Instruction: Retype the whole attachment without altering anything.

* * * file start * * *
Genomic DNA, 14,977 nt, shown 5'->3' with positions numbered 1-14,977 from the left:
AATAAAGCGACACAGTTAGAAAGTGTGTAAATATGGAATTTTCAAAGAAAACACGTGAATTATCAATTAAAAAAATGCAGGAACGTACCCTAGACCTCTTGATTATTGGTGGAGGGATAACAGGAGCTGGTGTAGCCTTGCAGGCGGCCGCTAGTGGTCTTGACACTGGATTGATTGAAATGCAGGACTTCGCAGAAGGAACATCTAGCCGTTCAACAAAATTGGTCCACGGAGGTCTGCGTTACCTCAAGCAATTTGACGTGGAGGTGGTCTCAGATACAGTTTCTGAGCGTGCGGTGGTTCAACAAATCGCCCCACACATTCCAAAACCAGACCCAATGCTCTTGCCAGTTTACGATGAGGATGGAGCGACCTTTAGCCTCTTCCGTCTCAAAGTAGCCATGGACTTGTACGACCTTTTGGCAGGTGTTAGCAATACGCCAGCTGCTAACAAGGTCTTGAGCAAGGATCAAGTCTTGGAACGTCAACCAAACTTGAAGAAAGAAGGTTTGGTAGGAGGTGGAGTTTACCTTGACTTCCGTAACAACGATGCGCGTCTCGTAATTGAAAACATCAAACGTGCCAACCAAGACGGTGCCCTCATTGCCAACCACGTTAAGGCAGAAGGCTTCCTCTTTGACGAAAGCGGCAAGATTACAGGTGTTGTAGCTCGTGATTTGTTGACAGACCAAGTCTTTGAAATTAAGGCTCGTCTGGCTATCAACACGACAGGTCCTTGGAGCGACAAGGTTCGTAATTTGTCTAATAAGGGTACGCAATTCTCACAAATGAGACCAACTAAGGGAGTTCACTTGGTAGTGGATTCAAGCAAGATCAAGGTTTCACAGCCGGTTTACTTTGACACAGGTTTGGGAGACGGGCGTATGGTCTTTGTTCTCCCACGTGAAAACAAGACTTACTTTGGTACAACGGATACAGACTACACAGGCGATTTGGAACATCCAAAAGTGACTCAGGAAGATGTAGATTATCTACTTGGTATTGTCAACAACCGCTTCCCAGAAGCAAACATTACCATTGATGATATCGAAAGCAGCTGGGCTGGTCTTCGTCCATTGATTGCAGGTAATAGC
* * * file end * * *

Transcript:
Genomic DNA, 14,977 nt, shown 5'->3' with positions numbered 1-14,977 from the left:
AATAAAGCGACACAGTTAGAAAGTGTGTAAATATGGAATTTTCAAAGAAAACACGTGAATTATCAATTAAAAAAATGCAGGAACGTACCCTAGACCTCTTGATTATTGGTGGAGGGATAACAGGAGCTGGTGTAGCCTTGCAGGCGGCCGCTAGTGGTCTTGACACTGGATTGATTGAAATGCAGGACTTCGCAGAAGGAACATCTAGCCGTTCAACAAAATTGGTCCACGGAGGTCTGCGTTACCTCAAGCAATTTGACGTGGAGGTGGTCTCAGATACAGTTTCTGAGCGTGCGGTGGTTCAACAAATCGCCCCACACATTCCAAAACCAGACCCAATGCTCTTGCCAGTTTACGATGAGGATGGAGCGACCTTTAGCCTCTTCCGTCTCAAAGTAGCCATGGACTTGTACGACCTTTTGGCAGGTGTTAGCAATACGCCAGCTGCTAACAAGGTCTTGAGCAAGGATCAAGTCTTGGAACGTCAACCAAACTTGAAGAAAGAAGGTTTGGTAGGAGGTGGAGTTTACCTTGACTTCCGTAACAACGATGCGCGTCTCGTAATTGAAAACATCAAACGTGCCAACCAAGACGGTGCCCTCATTGCCAACCACGTTAAGGCAGAAGGCTTCCTCTTTGACGAAAGCGGCAAGATTACAGGTGTTGTAGCTCGTGATTTGTTGACAGACCAAGTCTTTGAAATTAAGGCTCGTCTGGCTATCAACACGACAGGTCCTTGGAGCGACAAGGTTCGTAATTTGTCTAATAAGGGTACGCAATTCTCACAAATGAGACCAACTAAGGGAGTTCACTTGGTAGTGGATTCAAGCAAGATCAAGGTTTCACAGCCGGTTTACTTTGACACAGGTTTGGGAGACGGGCGTATGGTCTTTGTTCTCCCACGTGAAAACAAGACTTACTTTGGTACAACGGATACAGACTACACAGGCGATTTGGAACATCCAAAAGTGACTCAGGAAGATGTAGATTATCTACTTGGTATTGTCAACAACCGCTTCCCAGAAGCAAACATTACCATTGATGATATCGAAAGCAGCTGGGCTGGTCTTCGTCCATTGATTGCAGGTAATAGC